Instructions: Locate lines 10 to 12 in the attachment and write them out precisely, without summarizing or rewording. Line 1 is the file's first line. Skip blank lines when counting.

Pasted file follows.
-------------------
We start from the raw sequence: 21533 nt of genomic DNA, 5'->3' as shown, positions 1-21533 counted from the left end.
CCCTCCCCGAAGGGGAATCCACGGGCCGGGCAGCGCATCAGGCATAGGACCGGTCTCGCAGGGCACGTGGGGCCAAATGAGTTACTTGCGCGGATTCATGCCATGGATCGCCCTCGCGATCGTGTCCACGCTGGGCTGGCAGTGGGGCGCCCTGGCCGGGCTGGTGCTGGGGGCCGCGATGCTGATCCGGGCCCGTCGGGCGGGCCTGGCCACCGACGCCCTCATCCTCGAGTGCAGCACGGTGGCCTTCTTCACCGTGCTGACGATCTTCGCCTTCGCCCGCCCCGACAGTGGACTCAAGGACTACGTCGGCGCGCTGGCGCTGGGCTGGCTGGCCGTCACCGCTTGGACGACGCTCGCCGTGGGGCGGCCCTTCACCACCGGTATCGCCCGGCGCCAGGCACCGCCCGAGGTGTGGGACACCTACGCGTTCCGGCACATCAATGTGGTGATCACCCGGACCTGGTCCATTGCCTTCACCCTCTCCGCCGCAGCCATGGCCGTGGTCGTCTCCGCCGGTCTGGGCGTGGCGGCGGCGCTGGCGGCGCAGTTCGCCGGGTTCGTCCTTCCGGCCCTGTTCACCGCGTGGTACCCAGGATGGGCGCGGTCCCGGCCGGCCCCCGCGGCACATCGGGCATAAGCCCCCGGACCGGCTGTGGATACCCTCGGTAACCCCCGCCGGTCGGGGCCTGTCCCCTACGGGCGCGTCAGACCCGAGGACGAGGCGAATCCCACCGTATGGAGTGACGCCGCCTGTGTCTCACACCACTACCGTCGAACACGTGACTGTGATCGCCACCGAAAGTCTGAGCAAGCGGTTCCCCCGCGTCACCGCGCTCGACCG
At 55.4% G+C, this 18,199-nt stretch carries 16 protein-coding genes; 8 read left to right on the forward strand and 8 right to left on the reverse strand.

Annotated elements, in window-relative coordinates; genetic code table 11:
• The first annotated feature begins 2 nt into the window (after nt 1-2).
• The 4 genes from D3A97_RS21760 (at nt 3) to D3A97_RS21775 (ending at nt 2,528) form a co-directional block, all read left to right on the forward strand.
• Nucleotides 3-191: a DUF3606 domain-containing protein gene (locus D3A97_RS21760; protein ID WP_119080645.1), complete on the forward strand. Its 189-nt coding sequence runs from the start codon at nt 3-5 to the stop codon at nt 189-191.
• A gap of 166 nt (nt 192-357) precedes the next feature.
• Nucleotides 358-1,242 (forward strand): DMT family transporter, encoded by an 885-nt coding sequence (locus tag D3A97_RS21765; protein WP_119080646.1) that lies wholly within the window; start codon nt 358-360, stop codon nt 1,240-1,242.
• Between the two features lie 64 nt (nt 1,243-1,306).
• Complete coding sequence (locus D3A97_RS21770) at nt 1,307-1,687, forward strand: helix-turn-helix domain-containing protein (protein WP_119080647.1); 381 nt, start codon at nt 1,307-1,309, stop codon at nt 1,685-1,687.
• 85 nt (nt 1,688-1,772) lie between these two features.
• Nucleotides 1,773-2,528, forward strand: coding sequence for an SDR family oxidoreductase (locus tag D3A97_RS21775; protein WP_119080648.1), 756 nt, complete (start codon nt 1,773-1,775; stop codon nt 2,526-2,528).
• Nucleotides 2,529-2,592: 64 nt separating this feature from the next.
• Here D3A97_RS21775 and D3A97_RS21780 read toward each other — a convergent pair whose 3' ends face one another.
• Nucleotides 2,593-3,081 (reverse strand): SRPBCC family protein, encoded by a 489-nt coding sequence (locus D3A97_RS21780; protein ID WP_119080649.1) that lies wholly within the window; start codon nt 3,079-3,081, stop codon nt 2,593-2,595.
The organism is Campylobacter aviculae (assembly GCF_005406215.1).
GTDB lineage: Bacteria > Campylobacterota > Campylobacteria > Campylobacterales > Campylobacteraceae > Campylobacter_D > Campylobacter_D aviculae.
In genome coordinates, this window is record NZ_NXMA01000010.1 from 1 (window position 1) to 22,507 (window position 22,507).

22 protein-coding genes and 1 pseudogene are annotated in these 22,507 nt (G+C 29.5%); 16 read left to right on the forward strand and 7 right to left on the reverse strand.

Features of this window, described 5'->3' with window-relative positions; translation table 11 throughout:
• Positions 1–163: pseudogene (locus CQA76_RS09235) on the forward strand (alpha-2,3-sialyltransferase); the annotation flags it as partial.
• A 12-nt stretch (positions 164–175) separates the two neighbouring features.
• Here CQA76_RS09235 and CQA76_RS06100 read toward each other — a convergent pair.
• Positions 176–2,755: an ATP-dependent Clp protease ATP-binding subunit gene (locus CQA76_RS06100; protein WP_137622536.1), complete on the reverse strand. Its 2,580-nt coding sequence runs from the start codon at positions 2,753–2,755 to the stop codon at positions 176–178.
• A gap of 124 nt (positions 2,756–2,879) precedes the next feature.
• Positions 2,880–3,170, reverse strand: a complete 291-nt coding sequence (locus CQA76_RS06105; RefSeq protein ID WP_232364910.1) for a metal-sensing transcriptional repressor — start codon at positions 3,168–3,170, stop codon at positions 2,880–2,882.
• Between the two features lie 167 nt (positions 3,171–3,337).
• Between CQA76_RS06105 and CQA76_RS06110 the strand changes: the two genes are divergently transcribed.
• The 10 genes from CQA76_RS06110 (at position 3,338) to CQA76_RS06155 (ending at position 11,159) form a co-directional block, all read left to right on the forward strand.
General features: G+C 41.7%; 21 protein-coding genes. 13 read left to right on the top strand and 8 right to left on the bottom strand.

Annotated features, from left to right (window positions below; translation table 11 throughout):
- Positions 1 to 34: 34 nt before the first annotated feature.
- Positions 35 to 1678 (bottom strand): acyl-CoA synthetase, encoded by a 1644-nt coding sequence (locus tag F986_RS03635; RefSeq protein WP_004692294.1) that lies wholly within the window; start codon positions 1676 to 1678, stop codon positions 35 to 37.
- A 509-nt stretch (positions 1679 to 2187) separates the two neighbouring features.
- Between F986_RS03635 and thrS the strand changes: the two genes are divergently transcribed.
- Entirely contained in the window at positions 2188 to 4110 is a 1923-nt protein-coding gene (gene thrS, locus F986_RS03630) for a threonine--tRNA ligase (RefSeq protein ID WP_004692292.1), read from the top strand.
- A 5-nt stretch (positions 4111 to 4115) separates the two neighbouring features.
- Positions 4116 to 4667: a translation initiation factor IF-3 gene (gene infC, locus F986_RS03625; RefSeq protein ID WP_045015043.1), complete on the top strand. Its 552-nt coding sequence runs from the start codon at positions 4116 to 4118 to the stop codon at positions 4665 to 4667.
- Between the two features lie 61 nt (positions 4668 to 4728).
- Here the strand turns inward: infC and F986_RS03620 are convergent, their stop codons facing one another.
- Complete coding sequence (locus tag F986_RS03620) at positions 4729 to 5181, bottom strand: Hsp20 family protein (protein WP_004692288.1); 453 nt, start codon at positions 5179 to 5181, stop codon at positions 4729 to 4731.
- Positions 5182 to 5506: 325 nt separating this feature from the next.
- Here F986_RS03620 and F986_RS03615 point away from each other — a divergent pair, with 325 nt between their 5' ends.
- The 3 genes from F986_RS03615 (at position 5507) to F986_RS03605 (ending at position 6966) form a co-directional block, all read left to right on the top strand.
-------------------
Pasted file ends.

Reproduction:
• Between the two features lie 64 nt (nt 1,243-1,306).
• Complete coding sequence (locus D3A97_RS21770) at nt 1,307-1,687, forward strand: helix-turn-helix domain-containing protein (protein WP_119080647.1); 381 nt, start codon at nt 1,307-1,309, stop codon at nt 1,685-1,687.
• 85 nt (nt 1,688-1,772) lie between these two features.